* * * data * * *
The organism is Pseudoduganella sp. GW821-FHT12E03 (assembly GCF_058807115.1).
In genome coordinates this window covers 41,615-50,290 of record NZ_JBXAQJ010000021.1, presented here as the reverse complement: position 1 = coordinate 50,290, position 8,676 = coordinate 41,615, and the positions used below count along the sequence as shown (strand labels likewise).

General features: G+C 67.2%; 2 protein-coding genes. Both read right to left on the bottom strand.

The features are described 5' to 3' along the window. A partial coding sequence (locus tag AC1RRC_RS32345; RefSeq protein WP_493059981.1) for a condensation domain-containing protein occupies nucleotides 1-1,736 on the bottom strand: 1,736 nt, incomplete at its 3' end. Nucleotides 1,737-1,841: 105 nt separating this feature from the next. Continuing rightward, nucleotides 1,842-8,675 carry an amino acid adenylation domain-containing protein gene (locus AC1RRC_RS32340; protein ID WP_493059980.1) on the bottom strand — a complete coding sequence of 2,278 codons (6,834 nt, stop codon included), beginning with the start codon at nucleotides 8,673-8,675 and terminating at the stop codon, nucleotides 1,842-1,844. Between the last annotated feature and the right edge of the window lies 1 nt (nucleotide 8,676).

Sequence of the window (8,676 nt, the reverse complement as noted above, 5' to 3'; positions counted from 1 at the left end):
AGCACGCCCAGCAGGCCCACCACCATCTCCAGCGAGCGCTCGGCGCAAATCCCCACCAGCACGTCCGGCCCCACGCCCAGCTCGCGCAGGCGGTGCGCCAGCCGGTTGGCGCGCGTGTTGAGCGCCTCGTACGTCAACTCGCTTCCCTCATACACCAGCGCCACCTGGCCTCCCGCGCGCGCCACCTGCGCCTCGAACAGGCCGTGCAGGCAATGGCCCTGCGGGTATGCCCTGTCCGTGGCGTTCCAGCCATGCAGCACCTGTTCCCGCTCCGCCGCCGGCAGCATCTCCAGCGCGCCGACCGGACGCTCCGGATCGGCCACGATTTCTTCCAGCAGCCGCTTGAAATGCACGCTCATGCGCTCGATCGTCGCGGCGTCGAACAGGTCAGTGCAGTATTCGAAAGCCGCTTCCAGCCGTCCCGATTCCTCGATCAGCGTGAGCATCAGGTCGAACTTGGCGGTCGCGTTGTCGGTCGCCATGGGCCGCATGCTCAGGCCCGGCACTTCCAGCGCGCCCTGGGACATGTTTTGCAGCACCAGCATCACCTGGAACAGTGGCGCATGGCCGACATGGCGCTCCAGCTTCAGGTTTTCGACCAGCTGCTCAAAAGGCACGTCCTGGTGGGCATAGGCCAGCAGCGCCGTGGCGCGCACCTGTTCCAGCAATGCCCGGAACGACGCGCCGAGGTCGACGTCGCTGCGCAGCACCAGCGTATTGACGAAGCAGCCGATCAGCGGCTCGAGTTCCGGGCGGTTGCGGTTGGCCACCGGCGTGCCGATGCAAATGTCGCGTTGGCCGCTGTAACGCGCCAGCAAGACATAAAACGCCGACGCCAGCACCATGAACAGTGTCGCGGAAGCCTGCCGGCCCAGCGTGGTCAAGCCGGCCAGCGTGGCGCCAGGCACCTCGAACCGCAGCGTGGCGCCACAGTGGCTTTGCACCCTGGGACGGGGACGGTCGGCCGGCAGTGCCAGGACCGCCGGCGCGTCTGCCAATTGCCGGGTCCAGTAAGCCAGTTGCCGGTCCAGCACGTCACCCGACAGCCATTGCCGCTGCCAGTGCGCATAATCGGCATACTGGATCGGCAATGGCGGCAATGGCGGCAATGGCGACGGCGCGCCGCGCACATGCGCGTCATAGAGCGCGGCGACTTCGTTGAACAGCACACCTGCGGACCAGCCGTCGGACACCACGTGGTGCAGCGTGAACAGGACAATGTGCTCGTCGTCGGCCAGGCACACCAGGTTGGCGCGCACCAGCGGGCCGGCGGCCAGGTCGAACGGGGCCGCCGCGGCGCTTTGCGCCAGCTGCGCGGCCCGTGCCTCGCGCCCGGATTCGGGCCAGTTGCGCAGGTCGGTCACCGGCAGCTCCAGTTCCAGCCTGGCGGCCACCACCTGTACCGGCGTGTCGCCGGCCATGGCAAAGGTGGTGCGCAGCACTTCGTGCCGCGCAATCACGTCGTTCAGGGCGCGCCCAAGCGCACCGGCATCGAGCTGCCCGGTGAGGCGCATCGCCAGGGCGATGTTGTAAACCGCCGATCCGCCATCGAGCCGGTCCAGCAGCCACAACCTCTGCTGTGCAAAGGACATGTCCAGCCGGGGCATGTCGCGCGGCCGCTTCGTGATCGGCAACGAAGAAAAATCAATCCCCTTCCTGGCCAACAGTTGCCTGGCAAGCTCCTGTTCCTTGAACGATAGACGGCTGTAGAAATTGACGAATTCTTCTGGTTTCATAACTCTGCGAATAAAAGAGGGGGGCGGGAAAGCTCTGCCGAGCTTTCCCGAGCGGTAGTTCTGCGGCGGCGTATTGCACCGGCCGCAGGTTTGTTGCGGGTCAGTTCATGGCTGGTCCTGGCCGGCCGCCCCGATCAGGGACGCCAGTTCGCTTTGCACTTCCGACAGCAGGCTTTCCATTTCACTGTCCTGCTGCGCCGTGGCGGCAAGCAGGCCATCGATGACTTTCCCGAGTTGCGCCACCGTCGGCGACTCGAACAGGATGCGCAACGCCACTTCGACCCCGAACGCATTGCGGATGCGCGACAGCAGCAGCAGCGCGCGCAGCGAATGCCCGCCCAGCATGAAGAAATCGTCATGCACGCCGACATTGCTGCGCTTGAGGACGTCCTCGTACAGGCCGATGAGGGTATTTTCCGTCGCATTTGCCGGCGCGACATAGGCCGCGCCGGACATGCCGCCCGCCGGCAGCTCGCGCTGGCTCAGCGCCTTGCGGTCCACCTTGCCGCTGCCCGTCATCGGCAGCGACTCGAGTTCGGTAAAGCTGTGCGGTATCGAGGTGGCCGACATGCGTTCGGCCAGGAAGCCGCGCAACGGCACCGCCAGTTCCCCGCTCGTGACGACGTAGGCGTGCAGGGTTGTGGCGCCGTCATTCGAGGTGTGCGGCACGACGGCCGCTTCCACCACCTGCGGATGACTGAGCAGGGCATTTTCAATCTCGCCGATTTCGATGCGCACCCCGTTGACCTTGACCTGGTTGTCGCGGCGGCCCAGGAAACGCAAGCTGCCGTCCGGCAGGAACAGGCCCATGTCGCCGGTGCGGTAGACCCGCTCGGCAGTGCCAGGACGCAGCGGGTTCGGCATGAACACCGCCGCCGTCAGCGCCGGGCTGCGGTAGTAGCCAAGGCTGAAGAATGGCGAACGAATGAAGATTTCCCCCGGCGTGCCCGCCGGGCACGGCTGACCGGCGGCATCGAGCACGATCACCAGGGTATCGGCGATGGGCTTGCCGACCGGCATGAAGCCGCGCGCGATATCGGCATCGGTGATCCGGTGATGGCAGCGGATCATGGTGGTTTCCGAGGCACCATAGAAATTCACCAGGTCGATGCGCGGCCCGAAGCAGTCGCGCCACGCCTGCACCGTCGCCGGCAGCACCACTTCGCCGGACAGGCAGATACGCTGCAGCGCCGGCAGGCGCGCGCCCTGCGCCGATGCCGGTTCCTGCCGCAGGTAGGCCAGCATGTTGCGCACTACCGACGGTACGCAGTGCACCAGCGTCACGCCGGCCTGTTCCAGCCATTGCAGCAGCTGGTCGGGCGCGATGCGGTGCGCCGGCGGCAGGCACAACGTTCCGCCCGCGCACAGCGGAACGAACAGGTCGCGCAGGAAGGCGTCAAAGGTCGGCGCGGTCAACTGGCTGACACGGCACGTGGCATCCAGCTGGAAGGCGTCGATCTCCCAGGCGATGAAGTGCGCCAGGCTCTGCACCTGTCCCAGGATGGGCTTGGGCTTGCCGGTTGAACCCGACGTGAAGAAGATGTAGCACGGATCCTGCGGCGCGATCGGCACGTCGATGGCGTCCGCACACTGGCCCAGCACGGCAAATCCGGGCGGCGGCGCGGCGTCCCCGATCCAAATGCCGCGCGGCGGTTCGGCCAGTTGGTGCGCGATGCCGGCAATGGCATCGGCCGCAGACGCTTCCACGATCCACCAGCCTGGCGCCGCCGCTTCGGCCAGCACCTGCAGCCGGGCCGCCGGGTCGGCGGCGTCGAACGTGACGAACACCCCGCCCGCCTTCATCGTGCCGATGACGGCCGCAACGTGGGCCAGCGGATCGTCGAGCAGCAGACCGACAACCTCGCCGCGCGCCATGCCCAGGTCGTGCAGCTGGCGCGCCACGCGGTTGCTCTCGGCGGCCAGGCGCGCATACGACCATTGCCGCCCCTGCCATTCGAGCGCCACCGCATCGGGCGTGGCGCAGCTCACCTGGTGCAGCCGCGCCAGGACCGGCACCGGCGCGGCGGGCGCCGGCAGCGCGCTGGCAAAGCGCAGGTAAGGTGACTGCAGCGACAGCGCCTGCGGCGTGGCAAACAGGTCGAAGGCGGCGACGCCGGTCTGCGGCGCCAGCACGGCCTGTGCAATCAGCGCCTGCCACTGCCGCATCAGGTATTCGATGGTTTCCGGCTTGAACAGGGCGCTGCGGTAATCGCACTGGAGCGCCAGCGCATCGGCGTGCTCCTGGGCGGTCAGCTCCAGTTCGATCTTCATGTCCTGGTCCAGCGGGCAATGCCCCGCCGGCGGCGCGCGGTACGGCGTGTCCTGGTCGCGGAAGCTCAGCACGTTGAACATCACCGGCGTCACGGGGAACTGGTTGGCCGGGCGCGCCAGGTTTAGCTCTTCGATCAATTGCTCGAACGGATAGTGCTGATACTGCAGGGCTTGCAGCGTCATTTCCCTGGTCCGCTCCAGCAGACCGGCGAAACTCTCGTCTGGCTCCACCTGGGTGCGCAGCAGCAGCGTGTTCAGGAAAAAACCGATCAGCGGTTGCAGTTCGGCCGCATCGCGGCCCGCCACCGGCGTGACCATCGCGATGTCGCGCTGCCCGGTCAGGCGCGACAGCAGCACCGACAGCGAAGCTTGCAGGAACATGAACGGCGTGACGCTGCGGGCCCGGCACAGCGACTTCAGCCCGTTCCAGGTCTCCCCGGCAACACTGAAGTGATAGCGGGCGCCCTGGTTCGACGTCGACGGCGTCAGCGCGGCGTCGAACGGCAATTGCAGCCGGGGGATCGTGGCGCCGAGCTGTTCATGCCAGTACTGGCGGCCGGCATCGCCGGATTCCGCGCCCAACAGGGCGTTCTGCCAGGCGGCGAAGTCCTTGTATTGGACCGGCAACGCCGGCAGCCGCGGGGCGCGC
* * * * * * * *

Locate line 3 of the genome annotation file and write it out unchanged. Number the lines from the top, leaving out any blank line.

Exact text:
General features: G+C 67.2%; 2 protein-coding genes. Both read right to left on the bottom strand.